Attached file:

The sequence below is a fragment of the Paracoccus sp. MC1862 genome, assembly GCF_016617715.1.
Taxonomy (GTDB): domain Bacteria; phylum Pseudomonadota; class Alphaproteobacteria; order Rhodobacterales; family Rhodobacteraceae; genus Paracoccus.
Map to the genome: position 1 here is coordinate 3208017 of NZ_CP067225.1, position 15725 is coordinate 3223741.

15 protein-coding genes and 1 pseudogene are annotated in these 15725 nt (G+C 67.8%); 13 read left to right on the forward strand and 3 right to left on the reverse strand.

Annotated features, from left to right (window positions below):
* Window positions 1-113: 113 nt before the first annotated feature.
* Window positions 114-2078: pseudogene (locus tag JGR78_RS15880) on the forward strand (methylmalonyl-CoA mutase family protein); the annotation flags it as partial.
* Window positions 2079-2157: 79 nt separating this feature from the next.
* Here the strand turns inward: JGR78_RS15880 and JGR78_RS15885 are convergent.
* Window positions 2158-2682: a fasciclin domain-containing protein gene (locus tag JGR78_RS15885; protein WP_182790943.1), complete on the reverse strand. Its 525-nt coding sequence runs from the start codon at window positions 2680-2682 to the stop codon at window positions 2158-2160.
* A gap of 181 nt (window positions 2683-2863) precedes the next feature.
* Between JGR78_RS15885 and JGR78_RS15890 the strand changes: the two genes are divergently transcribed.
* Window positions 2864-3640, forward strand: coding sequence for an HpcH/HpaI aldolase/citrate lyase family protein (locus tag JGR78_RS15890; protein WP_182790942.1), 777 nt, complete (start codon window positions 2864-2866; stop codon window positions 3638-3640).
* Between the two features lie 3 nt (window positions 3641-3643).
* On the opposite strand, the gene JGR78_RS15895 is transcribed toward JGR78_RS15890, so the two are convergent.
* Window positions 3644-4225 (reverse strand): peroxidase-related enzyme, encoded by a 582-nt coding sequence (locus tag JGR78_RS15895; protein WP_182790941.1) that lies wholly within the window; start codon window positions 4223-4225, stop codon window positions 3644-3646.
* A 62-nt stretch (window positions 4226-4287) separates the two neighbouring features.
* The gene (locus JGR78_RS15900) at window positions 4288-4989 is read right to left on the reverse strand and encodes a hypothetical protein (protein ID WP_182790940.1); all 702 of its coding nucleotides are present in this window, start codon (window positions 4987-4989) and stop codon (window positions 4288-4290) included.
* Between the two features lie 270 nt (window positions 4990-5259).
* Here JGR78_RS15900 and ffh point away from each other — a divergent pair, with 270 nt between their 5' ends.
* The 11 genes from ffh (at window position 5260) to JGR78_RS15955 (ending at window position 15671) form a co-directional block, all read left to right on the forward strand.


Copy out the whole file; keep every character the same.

The sequence below is a fragment of the Paracoccus sp. MC1862 genome, assembly GCF_016617715.1.
Taxonomy (GTDB): domain Bacteria; phylum Pseudomonadota; class Alphaproteobacteria; order Rhodobacterales; family Rhodobacteraceae; genus Paracoccus.
Map to the genome: position 1 here is coordinate 3208017 of NZ_CP067225.1, position 15725 is coordinate 3223741.

15 protein-coding genes and 1 pseudogene are annotated in these 15725 nt (G+C 67.8%); 13 read left to right on the forward strand and 3 right to left on the reverse strand.

Annotated features, from left to right (window positions below):
* Window positions 1-113: 113 nt before the first annotated feature.
* Window positions 114-2078: pseudogene (locus tag JGR78_RS15880) on the forward strand (methylmalonyl-CoA mutase family protein); the annotation flags it as partial.
* Window positions 2079-2157: 79 nt separating this feature from the next.
* Here the strand turns inward: JGR78_RS15880 and JGR78_RS15885 are convergent.
* Window positions 2158-2682: a fasciclin domain-containing protein gene (locus tag JGR78_RS15885; protein WP_182790943.1), complete on the reverse strand. Its 525-nt coding sequence runs from the start codon at window positions 2680-2682 to the stop codon at window positions 2158-2160.
* A gap of 181 nt (window positions 2683-2863) precedes the next feature.
* Between JGR78_RS15885 and JGR78_RS15890 the strand changes: the two genes are divergently transcribed.
* Window positions 2864-3640, forward strand: coding sequence for an HpcH/HpaI aldolase/citrate lyase family protein (locus tag JGR78_RS15890; protein WP_182790942.1), 777 nt, complete (start codon window positions 2864-2866; stop codon window positions 3638-3640).
* Between the two features lie 3 nt (window positions 3641-3643).
* On the opposite strand, the gene JGR78_RS15895 is transcribed toward JGR78_RS15890, so the two are convergent.
* Window positions 3644-4225 (reverse strand): peroxidase-related enzyme, encoded by a 582-nt coding sequence (locus tag JGR78_RS15895; protein WP_182790941.1) that lies wholly within the window; start codon window positions 4223-4225, stop codon window positions 3644-3646.
* A 62-nt stretch (window positions 4226-4287) separates the two neighbouring features.
* The gene (locus JGR78_RS15900) at window positions 4288-4989 is read right to left on the reverse strand and encodes a hypothetical protein (protein ID WP_182790940.1); all 702 of its coding nucleotides are present in this window, start codon (window positions 4987-4989) and stop codon (window positions 4288-4290) included.
* Between the two features lie 270 nt (window positions 4990-5259).
* Here JGR78_RS15900 and ffh point away from each other — a divergent pair, with 270 nt between their 5' ends.
* The 11 genes from ffh (at window position 5260) to JGR78_RS15955 (ending at window position 15671) form a co-directional block, all read left to right on the forward strand.